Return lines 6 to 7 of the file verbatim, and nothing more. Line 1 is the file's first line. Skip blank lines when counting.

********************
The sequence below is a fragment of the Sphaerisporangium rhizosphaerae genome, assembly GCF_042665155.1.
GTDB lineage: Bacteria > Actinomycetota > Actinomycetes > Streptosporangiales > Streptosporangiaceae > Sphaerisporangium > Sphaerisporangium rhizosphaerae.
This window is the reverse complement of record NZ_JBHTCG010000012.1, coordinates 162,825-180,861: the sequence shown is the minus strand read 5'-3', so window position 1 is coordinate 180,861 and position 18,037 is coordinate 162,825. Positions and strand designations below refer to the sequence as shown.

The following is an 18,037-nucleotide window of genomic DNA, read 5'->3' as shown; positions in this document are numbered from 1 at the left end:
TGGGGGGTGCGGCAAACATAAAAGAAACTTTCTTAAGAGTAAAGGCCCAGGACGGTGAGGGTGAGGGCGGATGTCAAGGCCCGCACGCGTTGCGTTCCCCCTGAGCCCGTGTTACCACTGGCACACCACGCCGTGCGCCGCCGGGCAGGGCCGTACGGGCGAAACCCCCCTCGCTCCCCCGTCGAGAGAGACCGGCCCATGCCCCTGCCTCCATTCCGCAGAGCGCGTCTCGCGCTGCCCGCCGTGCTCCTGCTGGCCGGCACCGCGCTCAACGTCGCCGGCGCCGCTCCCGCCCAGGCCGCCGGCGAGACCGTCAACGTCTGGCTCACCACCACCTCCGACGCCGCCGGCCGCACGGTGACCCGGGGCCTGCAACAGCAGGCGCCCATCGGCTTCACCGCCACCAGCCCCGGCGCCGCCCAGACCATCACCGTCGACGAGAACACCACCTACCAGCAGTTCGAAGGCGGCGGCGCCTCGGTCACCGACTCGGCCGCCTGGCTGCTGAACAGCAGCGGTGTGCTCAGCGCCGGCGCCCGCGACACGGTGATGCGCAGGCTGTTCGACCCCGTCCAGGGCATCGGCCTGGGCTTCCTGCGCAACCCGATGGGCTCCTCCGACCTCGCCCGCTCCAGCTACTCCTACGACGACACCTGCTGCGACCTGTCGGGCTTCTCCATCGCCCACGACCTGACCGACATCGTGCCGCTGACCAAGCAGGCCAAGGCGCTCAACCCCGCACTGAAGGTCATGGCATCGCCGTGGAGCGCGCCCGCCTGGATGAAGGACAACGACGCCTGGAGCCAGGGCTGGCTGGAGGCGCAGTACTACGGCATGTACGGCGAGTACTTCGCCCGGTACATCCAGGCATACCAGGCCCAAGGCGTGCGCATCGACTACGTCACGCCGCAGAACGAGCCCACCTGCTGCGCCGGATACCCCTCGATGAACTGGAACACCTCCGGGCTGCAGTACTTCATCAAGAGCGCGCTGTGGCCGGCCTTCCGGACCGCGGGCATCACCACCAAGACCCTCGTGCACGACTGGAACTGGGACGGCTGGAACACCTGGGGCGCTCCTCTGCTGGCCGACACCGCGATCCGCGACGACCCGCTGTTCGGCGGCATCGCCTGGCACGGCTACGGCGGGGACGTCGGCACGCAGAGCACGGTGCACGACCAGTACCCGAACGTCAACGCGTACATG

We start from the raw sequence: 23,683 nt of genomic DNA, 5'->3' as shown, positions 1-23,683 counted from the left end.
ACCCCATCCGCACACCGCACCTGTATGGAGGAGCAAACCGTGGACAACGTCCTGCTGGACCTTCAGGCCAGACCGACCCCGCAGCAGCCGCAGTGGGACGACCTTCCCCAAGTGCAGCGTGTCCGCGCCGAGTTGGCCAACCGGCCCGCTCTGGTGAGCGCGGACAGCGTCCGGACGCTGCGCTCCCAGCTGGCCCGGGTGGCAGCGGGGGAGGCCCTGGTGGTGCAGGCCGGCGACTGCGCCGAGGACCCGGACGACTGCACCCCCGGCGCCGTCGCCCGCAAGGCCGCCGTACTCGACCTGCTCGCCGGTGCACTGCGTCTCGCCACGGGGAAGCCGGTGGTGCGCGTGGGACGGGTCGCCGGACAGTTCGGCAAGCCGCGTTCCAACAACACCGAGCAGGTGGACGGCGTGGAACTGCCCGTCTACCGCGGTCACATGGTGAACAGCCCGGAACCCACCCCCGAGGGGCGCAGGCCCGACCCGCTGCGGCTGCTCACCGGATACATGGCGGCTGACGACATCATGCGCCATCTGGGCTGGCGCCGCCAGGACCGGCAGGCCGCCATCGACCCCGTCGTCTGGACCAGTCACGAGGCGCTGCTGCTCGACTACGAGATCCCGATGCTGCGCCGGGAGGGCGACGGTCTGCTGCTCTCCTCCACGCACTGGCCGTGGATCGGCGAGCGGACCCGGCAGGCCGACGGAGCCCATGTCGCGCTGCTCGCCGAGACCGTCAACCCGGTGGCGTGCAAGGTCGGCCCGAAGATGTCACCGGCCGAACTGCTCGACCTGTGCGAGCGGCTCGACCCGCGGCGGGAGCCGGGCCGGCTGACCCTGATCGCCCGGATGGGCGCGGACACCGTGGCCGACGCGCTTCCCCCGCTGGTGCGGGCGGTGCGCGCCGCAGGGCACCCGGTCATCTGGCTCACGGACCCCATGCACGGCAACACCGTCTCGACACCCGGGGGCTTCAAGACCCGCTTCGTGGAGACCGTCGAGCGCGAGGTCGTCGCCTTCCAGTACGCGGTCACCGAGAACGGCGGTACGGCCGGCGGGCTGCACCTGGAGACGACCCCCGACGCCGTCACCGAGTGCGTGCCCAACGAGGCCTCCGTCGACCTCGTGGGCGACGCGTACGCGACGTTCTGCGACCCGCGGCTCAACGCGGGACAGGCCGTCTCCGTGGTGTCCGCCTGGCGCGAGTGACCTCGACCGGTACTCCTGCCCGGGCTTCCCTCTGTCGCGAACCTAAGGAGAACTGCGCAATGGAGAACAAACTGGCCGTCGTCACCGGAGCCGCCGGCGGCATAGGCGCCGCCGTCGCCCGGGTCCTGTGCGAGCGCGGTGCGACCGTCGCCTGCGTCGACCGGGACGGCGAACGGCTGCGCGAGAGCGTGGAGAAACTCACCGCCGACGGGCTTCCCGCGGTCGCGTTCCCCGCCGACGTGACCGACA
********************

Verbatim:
We start from the raw sequence: 23,683 nt of genomic DNA, 5'->3' as shown, positions 1-23,683 counted from the left end.
ACCCCATCCGCACACCGCACCTGTATGGAGGAGCAAACCGTGGACAACGTCCTGCTGGACCTTCAGGCCAGACCGACCCCGCAGCAGCCGCAGTGGGACGACCTTCCCCAAGTGCAGCGTGTCCGCGCCGAGTTGGCCAACCGGCCCGCTCTGGTGAGCGCGGACAGCGTCCGGACGCTGCGCTCCCAGCTGGCCCGGGTGGCAGCGGGGGAGGCCCTGGTGGTGCAGGCCGGCGACTGCGCCGAGGACCCGGACGACTGCACCCCCGGCGCCGTCGCCCGCAAGGCCGCCGTACTCGACCTGCTCGCCGGTGCACTGCGTCTCGCCACGGGGAAGCCGGTGGTGCGCGTGGGACGGGTCGCCGGACAGTTCGGCAAGCCGCGTTCCAACAACACCGAGCAGGTGGACGGCGTGGAACTGCCCGTCTACCGCGGTCACATGGTGAACAGCCCGGAACCCACCCCCGAGGGGCGCAGGCCCGACCCGCTGCGGCTGCTCACCGGATACATGGCGGCTGACGACATCATGCGCCATCTGGGCTGGCGCCGCCAGGACCGGCAGGCCGCCATCGACCCCGTCGTCTGGACCAGTCACGAGGCGCTGCTGCTCGACTACGAGATCCCGATGCTGCGCCGGGAGGGCGACGGTCTGCTGCTCTCCTCCACGCACTGGCCGTGGATCGGCGAGCGGACCCGGCAGGCCGACGGAGCCCATGTCGCGCTGCTCGCCGAGACCGTCAACCCGGTGGCGTGCAAGGTCGGCCCGAAGATGTCACCGGCCGAACTGCTCGACCTGTGCGAGCGGCTCGACCCGCGGCGGGAGCCGGGCCGGCTGACCCTGATCGCCCGGATGGGCGCGGACACCGTGGCCGACGCGCTTCCCCCGCTGGTGCGGGCGGTGCGCGCCGCAGGGCACCCGGTCATCTGGCTCACGGACCCCATGCACGGCAACACCGTCTCGACACCCGGGGGCTTCAAGACCCGCTTCGTGGAGACCGTCGAGCGCGAGGTCGTCGCCTTCCAGTACGCGGTCACCGAGAACGGCGGTACGGCCGGCGGGCTGCACCTGGAGACGACCCCCGACGCCGTCACCGAGTGCGTGCCCAACGAGGCCTCCGTCGACCTCGTGGGCGACGCGTACGCGACGTTCTGCGACCCGCGGCTCAACGCGGGACAGGCCGTCTCCGTGGTGTCCGCCTGGCGCGAGTGACCTCGACCGGTACTCCTGCCCGGGCTTCCCTCTGTCGCGAACCTAAGGAGAACTGCGCAATGGAGAACAAACTGGCCGTCGTCACCGGAGCCGCCGGCGGCATAGGCGCCGCCGTCGCCCGGGTCCTGTGCGAGCGCGGTGCGACCGTCGCCTGCGTCGACCGGGACGGCGAACGGCTGCGCGAGAGCGTGGAGAAACTCACCGCCGACGGGCTTCCCGCGGTCGCGTTCCCCGCCGACGTGACCGACA